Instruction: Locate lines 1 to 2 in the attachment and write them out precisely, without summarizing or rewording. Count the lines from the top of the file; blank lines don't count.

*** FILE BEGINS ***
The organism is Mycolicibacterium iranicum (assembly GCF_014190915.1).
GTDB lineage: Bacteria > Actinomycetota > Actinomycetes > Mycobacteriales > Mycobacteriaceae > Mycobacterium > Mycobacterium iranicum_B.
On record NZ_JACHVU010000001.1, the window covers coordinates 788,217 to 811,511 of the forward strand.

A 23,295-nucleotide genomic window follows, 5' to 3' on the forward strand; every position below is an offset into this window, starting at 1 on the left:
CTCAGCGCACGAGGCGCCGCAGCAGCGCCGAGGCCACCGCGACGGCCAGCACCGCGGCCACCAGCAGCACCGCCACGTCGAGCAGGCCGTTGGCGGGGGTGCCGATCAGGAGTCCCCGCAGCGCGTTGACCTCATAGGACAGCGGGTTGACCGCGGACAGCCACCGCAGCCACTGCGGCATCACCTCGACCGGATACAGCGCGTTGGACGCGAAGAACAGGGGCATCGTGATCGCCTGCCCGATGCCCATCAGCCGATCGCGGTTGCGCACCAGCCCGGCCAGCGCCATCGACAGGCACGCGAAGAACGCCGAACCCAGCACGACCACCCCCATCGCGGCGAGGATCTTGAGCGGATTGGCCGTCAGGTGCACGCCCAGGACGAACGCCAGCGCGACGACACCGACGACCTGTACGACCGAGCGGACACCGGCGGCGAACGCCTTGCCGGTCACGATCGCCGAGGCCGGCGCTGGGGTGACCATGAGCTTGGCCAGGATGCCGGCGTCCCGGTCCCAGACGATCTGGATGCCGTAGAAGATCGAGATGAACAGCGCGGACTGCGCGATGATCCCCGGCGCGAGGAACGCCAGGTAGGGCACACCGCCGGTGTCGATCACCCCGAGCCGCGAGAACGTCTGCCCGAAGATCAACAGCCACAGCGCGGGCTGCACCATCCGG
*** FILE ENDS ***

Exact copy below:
The organism is Mycolicibacterium iranicum (assembly GCF_014190915.1).
GTDB lineage: Bacteria > Actinomycetota > Actinomycetes > Mycobacteriales > Mycobacteriaceae > Mycobacterium > Mycobacterium iranicum_B.